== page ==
Figuring Out What to Measure: Metrics for Agile Teams | TechWell

Figuring Out What to Measure: Metrics for Agile Teams

For agile to work, it's important to evaluate how your team and your project are doing. Qualitative feedback, such as from reviews and retrospectives, can be valuable. But at some point you may need more quantitative information to improve your project.

There is a wealth of information on things to measure and how to use the data you gather. I'll review a few methods here. While evaluating the various things you can measure, be mindful of how metrics can be misused if they are out of alignment with larger goals.

Visualizing the state of your project can be useful for understanding how well you are working toward your goal, though less quantitative project visualizations can still help drive improvement. Even a daily team agreement on the status of a feature (green/yellow/red) can help a team focus on what to work on and identify times where the "numbers"—such as burndown charts—conflict with the actual project state.

Project monitoring tools can be important for agile teams to understand how best to meet their goal, but they are only one part of understanding how well the team is doing in their quest to adopt agile methods.

The Agile Atlas has an article reviewing some metrics that are useful for agile teams, both for improving sprint effectiveness and understanding how the team is doing as a whole. These metrics have the advantage of being relatively low-cost to collect.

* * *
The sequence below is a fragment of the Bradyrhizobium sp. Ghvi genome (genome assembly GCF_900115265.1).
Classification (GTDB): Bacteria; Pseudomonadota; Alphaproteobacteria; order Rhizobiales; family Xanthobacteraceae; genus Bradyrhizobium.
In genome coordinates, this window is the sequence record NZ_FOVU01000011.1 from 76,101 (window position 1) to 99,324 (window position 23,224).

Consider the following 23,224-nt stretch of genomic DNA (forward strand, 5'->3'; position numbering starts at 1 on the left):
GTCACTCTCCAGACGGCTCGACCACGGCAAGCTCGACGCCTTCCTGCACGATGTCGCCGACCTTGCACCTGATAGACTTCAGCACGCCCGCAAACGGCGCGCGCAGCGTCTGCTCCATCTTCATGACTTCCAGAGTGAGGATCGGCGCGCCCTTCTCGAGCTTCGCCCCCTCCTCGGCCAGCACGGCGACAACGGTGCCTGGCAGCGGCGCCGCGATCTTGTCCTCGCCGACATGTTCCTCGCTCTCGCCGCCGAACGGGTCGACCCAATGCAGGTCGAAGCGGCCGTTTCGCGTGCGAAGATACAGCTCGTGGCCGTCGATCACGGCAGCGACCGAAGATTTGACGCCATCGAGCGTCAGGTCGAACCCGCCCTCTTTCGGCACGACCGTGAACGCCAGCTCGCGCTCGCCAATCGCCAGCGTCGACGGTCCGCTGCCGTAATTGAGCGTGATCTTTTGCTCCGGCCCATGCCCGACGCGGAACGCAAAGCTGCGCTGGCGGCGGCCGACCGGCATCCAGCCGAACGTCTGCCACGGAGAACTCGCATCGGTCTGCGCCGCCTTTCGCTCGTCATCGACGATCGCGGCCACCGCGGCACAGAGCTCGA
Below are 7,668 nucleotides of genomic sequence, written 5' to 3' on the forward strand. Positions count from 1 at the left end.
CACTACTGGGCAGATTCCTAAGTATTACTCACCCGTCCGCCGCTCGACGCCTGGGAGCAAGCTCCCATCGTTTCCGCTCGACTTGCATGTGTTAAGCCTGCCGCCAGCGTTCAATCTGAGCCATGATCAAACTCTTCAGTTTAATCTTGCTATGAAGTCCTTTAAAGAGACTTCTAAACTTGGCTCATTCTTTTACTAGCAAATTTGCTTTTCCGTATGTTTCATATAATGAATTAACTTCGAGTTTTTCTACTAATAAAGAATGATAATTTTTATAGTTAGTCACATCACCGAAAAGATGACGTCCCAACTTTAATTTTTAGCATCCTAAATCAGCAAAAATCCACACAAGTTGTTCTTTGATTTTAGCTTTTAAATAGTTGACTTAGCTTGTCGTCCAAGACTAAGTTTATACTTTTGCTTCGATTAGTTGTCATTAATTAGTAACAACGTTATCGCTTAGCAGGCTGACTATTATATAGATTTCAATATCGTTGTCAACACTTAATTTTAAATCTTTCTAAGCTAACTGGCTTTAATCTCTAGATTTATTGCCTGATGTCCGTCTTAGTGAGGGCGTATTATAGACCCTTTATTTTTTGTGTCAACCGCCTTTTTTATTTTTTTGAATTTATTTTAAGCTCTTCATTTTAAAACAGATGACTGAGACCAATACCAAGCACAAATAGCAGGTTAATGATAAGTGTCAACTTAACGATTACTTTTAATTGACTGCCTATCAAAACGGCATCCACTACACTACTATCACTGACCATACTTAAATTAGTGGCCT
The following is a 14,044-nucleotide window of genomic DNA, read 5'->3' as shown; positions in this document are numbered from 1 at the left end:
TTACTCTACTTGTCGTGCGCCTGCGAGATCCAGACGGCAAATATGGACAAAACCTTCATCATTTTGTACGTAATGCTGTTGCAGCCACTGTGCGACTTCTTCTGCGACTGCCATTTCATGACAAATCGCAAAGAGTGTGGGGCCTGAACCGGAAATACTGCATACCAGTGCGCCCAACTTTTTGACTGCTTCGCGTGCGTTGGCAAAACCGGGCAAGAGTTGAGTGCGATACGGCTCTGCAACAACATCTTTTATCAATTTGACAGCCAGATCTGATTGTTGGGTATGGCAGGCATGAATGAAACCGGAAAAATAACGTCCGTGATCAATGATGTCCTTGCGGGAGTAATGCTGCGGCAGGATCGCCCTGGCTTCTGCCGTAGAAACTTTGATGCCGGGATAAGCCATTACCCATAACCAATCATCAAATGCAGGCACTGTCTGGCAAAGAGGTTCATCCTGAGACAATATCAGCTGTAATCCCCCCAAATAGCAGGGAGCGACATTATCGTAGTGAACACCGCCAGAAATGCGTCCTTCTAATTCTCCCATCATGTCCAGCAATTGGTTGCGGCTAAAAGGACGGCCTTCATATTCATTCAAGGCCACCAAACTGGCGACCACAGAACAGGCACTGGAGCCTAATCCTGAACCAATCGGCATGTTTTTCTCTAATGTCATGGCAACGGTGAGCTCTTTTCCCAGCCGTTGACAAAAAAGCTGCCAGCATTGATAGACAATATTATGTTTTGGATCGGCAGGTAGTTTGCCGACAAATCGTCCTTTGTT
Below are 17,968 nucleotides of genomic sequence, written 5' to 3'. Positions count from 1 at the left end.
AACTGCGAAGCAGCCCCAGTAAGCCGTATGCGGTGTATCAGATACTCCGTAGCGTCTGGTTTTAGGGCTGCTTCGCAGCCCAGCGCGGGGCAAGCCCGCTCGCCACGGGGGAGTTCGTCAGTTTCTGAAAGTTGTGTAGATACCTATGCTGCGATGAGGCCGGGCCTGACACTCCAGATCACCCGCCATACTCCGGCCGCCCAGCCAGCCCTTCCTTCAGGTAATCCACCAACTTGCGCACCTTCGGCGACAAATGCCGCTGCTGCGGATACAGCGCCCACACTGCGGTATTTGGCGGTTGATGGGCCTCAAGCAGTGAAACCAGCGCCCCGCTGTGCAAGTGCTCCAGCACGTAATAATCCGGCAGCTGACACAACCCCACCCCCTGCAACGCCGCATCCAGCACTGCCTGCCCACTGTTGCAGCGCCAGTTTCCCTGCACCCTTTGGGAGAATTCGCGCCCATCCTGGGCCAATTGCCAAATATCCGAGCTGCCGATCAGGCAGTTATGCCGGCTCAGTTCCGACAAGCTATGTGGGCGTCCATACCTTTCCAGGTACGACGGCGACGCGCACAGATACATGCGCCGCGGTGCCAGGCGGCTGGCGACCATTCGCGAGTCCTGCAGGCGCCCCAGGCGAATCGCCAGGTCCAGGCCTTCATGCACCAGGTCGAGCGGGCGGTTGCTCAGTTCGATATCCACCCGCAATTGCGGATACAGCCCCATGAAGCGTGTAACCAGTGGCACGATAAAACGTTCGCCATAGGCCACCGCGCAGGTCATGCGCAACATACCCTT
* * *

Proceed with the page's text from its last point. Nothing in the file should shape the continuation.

Jeff Sutherland proposes a number of quantiative metrics that focus on the team’s effectiveness delivering value, and Bob Galen also suggests some metrics to measure predictability, value, quality, and team health. The blog Implementing Agile has more thoughts on useful metrics for Scrum teams. Looking at these ideas may provide some useful insights for your team—if you take the time to consider what the metrics are telling you before acting on the results.

While metrics focused on delivery are valuable, you may still find it useful to measure the team’s alignment with agile principles. Likewise, team happiness is an important part of an agile process. While "happiness" can be tricky to quantify, Jeff Sutherland describes a happiness metric to do just that.

Though measurement and goals are essential to implementing an agile "inspect and adapt" process, figuring out what to measure in a quantiative way can be tricky. It can be useful to try evaluating a number of metrics, then seeing what information you can get—and whether that information could lead to useful action. If the metrics are low-cost to collect, you don't have a lot to lose, and you stand to have much to gain—so long as you remember to inspect and adapt your metrics gathering process as well.

What metrics do you gather for your agile team? Are they useful?

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